When a relationship comes to an end, there is often the issue of what will happen to any land acquired during that relationship. From a legal viewpoint, the ideal situation is that the parties will have provided precisely for this situation but, all too often, that is not the case and sometimes the problem has to be thrashed out in the courts. The case of Kernott v Jones  EWCA Civ 578 (Wall, Jacob and Rimer LJJ) is an example in point. The case concerned a house acquired by Patricia Ann Jones and Leonard Trevor Kernott. They bought it in May 1985 and it was conveyed to them as joint tenants. The parties separated in late 1993. In March 2008, Mr Kernott purported to sever the joint tenancy - (which would turn them into tenants-in-common). In the period from 1993 to 2008, Patricia Jones had assumed responsibility for all outgoings as well as maintenance of the children of the relationship. The basic question was - in what shares did the parties own the property? The Court of Appeal (by a majority) held that the parties owned the property as tenants-in-common on equal shares and not, as decided by the High Court and County Court, in shares of 90% to Patricia Jones / 10% Leonard Kernott..
Wall LJ described the case as a cautionary tale and said:
The purchase of residential accommodation is perhaps the single most important financial transaction which any individual transacts in a lifetime. It is therefore of the utmost importance, as it seems to me, that those who engage in these transactions, and those who advise them, should take the greatest care over such transactions, and must – particularly if they are unmarried or if their clients are unmarried – address their minds to the size and fate of the respective beneficial interests on acquisition, separation and thereafter. It is simply impossible for a court to analyse personal transactions over years between cohabitants, and the costs of so doing are likely to be disproportionate in any event. Cohabiting partners must, it seems to me, contemplate and address the unthinkable, namely that their relationship will break down and that they will fall out over what they do and do not own.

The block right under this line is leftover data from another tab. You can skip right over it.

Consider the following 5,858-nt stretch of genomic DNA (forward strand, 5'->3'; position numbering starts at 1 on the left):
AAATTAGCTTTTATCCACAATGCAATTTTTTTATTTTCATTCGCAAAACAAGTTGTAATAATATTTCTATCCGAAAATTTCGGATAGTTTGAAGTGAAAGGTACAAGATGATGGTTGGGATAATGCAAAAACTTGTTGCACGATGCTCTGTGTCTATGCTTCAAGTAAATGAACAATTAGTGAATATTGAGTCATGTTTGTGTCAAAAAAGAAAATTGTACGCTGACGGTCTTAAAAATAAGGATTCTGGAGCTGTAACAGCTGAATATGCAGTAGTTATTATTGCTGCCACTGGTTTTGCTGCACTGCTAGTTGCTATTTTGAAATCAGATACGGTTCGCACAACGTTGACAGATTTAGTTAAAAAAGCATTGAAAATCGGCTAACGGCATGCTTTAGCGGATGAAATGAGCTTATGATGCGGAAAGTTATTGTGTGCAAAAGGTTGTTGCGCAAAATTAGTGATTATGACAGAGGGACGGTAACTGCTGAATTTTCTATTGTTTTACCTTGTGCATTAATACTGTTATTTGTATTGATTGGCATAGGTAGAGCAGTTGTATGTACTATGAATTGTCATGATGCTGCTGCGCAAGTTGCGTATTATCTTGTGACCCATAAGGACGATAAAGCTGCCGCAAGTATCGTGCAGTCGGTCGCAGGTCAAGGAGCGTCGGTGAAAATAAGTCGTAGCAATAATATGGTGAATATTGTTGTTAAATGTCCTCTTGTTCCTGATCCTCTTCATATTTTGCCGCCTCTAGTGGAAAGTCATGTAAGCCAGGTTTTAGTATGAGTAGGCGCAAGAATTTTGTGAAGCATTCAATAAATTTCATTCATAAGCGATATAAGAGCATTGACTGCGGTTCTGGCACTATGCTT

If this appellant and this respondent had truly intended that the appellant's beneficial interest in the property should reduce post separation, or if the property was to belong to the respondent when the appellant acquired his own house, they should have so decided and acted accordingly by adjusting their beneficial interests in the property. I cannot spell such an intention out of their actions. If anything I find equal interests on separation and an agreement by the appellant to defer realisation for a number of years prior to the severance of the joint tenancy, an action which, in my judgment, crystallises his 50% interest.
The case has been appealed to the Supreme Court which will deliver judgment on 9th November. It is to be hoped that the court will issue a clear statement of the law - preferably in a single judgment. No doubt, that is to hope for too much. As a reading of Kernott v Jones will show (as well as the other cases referred to in that judgment), the law is far from clear and does not necessarily achieve what many people would view as fairness. Unfortunately, at least for the duration of this Parliament, the government decided not to proceed with reforms put forward by the Law Commission in July 2007 (Law Com No 307 - Cohabitation: The financial consequences of relationship breakdown)- see Solicitors Journal 14th September 2011.
Links to other blogs:
Rowena Meager blog
Nearly Legal blog
Family Law Week
Stack v Dowden  UKHL 17 - Lord Hoffmann, Lord Hope, Lord Walker, Baroness Hale, Lord Neuberger.
The panel in the Supreme Court for Jones v Kernott (as the case will be known) is Lord Walker, Lady Hale, Lords Collins, Kerr and Wilson.
For a basic description of the permissible forms of co-ownership of land see Law and Laywers - Land Law No.2
A recent case on severance of joint tenancy is Quigley v Masterson  EWHC 2529 (Ch) - discussed in this Law Society Gazette article.